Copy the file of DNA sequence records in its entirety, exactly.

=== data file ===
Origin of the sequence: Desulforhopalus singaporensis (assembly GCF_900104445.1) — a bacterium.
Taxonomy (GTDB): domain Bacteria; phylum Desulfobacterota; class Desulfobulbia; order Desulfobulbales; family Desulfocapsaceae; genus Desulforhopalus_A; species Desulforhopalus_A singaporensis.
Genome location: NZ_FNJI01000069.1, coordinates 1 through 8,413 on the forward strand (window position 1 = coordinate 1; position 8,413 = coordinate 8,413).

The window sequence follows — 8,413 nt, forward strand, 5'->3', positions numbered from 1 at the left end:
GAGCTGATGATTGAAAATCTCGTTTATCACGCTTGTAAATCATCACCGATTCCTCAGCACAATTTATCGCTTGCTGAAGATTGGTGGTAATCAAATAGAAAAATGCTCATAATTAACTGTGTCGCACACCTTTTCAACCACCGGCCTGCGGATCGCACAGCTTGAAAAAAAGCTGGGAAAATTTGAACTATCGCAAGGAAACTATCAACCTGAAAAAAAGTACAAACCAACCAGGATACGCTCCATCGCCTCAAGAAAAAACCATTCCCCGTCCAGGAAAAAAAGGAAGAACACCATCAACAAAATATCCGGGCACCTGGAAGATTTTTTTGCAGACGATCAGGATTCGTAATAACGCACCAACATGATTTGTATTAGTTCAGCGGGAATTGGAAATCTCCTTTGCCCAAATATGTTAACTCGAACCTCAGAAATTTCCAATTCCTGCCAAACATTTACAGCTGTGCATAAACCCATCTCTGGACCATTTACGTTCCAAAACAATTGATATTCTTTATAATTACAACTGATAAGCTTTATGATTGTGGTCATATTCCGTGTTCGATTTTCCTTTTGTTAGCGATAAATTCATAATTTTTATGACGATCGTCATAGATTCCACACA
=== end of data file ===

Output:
Origin of the sequence: Desulforhopalus singaporensis (assembly GCF_900104445.1) — a bacterium.
Taxonomy (GTDB): domain Bacteria; phylum Desulfobacterota; class Desulfobulbia; order Desulfobulbales; family Desulfocapsaceae; genus Desulforhopalus_A; species Desulforhopalus_A singaporensis.
Genome location: NZ_FNJI01000069.1, coordinates 1 through 8,413 on the forward strand (window position 1 = coordinate 1; position 8,413 = coordinate 8,413).

The window sequence follows — 8,413 nt, forward strand, 5'->3', positions numbered from 1 at the left end:
GAGCTGATGATTGAAAATCTCGTTTATCACGCTTGTAAATCATCACCGATTCCTCAGCACAATTTATCGCTTGCTGAAGATTGGTGGTAATCAAATAGAAAAATGCTCATAATTAACTGTGTCGCACACCTTTTCAACCACCGGCCTGCGGATCGCACAGCTTGAAAAAAAGCTGGGAAAATTTGAACTATCGCAAGGAAACTATCAACCTGAAAAAAAGTACAAACCAACCAGGATACGCTCCATCGCCTCAAGAAAAAACCATTCCCCGTCCAGGAAAAAAAGGAAGAACACCATCAACAAAATATCCGGGCACCTGGAAGATTTTTTTGCAGACGATCAGGATTCGTAATAACGCACCAACATGATTTGTATTAGTTCAGCGGGAATTGGAAATCTCCTTTGCCCAAATATGTTAACTCGAACCTCAGAAATTTCCAATTCCTGCCAAACATTTACAGCTGTGCATAAACCCATCTCTGGACCATTTACGTTCCAAAACAATTGATATTCTTTATAATTACAACTGATAAGCTTTATGATTGTGGTCATATTCCGTGTTCGATTTTCCTTTTGTTAGCGATAAATTCATAATTTTTATGACGATCGTCATAGATTCCACACA